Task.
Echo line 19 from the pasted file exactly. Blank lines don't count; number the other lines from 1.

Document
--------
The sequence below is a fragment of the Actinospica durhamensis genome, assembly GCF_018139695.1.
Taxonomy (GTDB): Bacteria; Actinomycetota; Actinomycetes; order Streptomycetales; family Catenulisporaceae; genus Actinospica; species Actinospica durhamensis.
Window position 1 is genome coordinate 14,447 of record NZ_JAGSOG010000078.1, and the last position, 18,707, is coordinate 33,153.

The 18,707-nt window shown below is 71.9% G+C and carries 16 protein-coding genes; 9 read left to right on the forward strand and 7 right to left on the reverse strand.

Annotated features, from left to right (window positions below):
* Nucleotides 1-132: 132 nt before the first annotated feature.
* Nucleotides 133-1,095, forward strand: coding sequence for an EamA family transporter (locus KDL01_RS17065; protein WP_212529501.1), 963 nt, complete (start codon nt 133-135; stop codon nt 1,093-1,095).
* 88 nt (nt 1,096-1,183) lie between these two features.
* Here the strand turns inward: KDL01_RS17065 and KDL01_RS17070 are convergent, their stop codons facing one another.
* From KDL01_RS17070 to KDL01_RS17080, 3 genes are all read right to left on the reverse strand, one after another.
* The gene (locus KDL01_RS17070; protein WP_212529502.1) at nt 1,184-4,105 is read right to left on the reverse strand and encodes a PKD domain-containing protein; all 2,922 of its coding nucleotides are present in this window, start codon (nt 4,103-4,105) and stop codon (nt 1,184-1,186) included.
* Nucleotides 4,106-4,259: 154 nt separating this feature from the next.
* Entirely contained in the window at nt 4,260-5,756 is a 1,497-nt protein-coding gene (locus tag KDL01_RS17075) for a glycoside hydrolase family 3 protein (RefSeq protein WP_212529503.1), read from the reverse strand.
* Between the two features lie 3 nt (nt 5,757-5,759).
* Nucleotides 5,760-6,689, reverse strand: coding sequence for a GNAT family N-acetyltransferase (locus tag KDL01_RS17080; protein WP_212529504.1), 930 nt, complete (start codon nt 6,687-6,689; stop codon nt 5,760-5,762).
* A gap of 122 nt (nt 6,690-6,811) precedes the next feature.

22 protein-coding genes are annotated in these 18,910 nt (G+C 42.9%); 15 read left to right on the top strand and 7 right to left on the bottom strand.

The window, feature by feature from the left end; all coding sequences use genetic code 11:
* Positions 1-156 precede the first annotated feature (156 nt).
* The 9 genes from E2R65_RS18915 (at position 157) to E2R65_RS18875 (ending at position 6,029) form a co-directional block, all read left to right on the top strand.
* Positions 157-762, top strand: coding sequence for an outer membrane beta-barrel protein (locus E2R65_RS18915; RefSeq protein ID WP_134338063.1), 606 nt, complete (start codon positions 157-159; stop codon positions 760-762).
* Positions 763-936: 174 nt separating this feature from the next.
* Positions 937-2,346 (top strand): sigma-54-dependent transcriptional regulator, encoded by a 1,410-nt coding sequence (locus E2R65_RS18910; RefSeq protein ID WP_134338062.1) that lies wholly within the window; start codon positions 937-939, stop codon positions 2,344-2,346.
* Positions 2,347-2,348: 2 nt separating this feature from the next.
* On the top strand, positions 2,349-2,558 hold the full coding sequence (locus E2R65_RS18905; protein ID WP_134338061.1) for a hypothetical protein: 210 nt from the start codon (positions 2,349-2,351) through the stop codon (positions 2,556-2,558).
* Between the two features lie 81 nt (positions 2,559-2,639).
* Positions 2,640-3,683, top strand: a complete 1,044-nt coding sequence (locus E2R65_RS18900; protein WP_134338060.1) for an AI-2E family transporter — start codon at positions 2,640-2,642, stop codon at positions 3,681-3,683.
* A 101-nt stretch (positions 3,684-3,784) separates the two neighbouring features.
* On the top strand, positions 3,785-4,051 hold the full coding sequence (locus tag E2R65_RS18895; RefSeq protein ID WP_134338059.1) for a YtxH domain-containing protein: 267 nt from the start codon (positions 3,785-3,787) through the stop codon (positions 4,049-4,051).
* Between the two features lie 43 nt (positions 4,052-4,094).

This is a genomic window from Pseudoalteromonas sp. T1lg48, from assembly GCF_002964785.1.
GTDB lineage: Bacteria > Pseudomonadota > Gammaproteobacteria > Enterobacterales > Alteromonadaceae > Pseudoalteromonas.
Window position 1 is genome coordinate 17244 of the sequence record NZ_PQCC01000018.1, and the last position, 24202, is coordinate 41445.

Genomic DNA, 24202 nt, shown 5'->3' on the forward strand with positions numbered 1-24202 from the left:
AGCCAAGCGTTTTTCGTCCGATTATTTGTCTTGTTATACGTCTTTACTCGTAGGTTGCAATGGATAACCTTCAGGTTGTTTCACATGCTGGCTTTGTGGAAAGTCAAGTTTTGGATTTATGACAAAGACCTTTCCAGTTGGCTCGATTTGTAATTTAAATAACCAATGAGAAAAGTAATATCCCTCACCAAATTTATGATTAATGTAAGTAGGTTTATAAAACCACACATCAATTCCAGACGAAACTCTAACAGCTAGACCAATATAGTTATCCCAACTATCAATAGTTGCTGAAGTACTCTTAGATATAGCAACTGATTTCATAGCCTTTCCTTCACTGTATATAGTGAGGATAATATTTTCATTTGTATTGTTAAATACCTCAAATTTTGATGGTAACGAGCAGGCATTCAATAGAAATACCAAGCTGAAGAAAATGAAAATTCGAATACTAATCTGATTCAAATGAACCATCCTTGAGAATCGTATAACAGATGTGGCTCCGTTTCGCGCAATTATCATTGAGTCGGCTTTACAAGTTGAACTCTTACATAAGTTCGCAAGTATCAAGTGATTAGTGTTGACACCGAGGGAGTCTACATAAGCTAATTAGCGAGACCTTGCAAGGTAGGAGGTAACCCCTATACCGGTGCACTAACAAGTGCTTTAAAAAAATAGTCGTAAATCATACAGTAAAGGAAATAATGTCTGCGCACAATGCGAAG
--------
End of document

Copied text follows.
* Positions 1-156 precede the first annotated feature (156 nt).